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Ray Charles: The Atlantic Years in Mono

Ray Charles: The Atlantic Years in Mono
C. Andrew Hovan By

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Hot on the heels of their highly-touted vinyl project featuring the Atlantic sides of John Coltrane in mono, Rhino hits the vaults again for a comparable set that mines the work of Ray Charles in some of his earliest recorded works. A similar thread runs through both projects. A heavyweight box serves as a fashionable slipcover for the albums, which themselves sport glossy front covers. Mastering was done by John Webber and the albums were pressed in Germany, presumably at Pallas. In terms of overall quality and bang for your buck, the two sets are really hard to beat.

Speaking specifically about the Charles collection, seven albums recorded between 1952 and 1959 and released over a span of four years are included with this set, making for a total of 78 tracks. In release order, the albums are Ray Charles, The Great Ray Charles, Yes Indeed!, What'd I Say, The Genius of Ray Charles, The Genius Sings the Blues, and The Genius After Hours. What's not included are his live sets in Atlanta and at Newport, his production featuring David "Fathead" Newman's debut as a leader, and two sets that find him matching jazz wits with the great Milt Jackson.

Unlike the previously mentioned Coltrane box, a good deal of the music heard here was originally recorded and released only in mono. As such, devoted Charles fans will probably not hear much difference from the versions they are already used to hearing. Depending on the age of the material, there is also a great variance in sound quality. On the debut self-titled set, the iconic "Mess Around" was recorded in 1953, while "I Got a Woman" was cut in 1955 and "Hallelujah I Love Her So a year later. Another compilation of Ray's hit singles came with the 1958 LP Yes Indeed! and those sides spanned from 1952 to 1958. Even though the early tracks are thin in presentation, Ray's voice manages to be the unifying factor that speaks above all. In a nutshell, these iconic trinkets sparkle in their new transfers, probably sounding better than any previous reissue.

It is not an easy task to match album titles with recording dates and Atlantic had no qualms about issuing Ray's material in piecemeal fashion throughout his tenure. Focusing on just and drummer Joe Harris that was split between the albums The Great Ray Charles and The Genius After Hours, the latter of the two being issued as late as 1961. The sound is sparse with the drums fading into the background, yet Ray's piano sparkles and takes center stage. The tracks with horns added to the trio shine, thanks to the work of Quincy Jones, who would play a big part in the pinnacle album of Ray's Atlantic years, The Genius of Ray Charles

By 1959, Atlantic had developed a stellar roster that helped boost the bottom line of the fledgling label, allowing Ray to increase his production values. What'd I Say introduced a large ensemble that was one of Ray's most famous units, featuring David Fathead Newman and Marcus Belgrave. The title track, "Rockhouse" and "That's Enough" were all hit numbers that became staples for years to come. Even more ambitious, The Genius of Ray Charles featured one side with big band accompaniment and the other with backing by a string ensemble. Although the album received little recognition upon release, it has subsequently been heralded as one of Charles' most important albums. Modern CD transfers have been a mixed bag, but the results here on vinyl are totally satisfying.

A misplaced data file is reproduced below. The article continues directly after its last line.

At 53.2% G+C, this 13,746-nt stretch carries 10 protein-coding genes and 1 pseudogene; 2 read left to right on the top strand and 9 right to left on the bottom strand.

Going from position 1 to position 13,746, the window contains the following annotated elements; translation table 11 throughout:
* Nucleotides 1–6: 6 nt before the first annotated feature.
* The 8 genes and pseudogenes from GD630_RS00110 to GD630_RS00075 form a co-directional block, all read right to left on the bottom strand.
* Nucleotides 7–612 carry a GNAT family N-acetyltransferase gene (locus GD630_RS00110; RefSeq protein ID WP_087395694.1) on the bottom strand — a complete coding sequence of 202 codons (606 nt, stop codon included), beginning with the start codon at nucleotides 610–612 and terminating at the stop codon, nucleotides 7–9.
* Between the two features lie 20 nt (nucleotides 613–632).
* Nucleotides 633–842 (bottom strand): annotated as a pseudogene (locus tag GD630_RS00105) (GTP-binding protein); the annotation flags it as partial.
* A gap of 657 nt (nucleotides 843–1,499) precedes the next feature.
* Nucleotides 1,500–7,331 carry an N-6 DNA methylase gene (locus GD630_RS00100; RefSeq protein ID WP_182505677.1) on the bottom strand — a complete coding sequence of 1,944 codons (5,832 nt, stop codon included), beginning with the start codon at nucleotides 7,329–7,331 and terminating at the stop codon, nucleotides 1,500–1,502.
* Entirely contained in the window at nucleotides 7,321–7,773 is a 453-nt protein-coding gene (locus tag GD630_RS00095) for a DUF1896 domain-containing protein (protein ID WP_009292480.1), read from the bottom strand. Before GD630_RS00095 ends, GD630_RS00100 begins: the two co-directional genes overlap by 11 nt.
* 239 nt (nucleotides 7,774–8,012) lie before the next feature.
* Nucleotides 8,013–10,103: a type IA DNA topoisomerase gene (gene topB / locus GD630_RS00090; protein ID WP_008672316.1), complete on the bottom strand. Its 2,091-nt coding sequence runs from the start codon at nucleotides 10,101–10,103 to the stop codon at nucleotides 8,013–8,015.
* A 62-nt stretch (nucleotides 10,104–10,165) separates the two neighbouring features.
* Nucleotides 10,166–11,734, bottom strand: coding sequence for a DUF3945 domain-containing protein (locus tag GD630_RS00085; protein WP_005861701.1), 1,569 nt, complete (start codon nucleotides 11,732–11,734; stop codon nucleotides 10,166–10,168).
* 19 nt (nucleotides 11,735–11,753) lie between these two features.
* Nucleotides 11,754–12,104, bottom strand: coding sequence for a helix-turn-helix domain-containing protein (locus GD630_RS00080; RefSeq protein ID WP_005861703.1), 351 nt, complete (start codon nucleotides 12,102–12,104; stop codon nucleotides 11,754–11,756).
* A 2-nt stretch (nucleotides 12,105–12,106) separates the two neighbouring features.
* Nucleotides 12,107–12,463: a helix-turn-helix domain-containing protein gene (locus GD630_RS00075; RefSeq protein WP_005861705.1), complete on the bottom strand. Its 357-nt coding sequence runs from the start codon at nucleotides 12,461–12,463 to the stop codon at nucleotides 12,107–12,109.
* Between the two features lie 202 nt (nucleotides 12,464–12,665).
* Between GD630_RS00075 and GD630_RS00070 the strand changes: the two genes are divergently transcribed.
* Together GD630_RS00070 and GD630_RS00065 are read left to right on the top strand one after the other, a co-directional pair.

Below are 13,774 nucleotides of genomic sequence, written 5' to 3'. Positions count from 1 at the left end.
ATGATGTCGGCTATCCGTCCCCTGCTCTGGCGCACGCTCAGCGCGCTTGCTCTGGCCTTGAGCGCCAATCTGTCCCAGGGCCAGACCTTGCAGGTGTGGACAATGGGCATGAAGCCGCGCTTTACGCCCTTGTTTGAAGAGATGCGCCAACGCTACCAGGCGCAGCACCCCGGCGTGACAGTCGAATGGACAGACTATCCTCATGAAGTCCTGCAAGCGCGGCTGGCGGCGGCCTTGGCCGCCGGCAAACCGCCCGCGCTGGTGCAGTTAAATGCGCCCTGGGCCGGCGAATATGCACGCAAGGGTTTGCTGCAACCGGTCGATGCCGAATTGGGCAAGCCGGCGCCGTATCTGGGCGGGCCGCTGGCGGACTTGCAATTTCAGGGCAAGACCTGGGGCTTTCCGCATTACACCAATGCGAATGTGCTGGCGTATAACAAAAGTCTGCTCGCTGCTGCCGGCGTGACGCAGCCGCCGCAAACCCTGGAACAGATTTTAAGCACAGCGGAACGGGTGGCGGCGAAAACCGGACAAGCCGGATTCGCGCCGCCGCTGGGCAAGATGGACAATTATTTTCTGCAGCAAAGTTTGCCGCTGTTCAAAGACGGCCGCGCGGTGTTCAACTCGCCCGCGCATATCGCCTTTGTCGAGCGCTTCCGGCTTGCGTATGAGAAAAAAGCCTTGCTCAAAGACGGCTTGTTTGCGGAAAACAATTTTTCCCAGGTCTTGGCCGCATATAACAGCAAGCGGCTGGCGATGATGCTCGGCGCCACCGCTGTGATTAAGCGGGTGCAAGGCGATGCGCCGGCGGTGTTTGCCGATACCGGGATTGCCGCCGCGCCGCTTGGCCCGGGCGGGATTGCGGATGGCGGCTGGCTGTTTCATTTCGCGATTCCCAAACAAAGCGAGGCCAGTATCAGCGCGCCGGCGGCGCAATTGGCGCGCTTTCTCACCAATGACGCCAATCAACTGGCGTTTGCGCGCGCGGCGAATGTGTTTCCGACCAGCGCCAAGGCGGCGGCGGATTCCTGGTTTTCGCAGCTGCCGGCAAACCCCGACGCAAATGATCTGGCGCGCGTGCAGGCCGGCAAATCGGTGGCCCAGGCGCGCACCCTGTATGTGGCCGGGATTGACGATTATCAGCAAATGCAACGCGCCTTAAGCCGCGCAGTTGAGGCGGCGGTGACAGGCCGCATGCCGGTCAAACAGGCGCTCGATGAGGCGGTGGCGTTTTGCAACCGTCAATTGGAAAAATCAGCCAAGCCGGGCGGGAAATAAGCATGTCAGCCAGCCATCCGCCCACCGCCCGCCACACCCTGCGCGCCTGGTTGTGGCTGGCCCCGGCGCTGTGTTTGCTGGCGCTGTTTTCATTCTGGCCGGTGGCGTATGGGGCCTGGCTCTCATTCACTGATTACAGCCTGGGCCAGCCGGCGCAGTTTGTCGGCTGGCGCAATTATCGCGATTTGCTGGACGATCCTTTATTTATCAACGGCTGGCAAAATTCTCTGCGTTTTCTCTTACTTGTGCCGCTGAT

The final set heard here would be Ray's last for Atlantic, 1961's The Genius Sings the Blues. It too is a compilation of various sides recorded with a large ensemble and with the blues moniker in mind. Even though it obviously serves as a cash cow for the label following Ray's departure, it has nonetheless become one of his most cherished compilations. The fact that "(Night Time Is) The Right Time" was featured in a famous episode of The Cosby Show probably was a boon to its popularity to boot.

As stated above, the fragmentary assemblage of these albums makes for a discographical and sound nightmare, yet the transfers do a great job at matching levels and the sound is consistently good from album to album. Like on the Coltrane set, I found these 180-gram pressings to be flat and generally quiet. The jacket covers are not quite as thick as with the Coltrane set, but the slipcase box is sturdy. Rounding out this beautiful package is a 30-page booklet featuring period photos and an essay by Charles biographer David Ritz. If this pattern of excellence continues, there's no telling what is in store. I for one would love to see Mingus and Aretha get the next nod in the mono series!

Associated equipment used for evaluation:

VPI Scout 1.1 turntable with Clearaudio Virtuoso V.2 Ebony cartridge
Musical Fidelity A3CR amplifier and preamp
Sutherland Insight phono preamp
Bryston BCD-1 CD player
Bowers & Wilkins Nautilus 805 loudspeakers
Cardas cable and interconnects, Chang Lightspeed power conditioner

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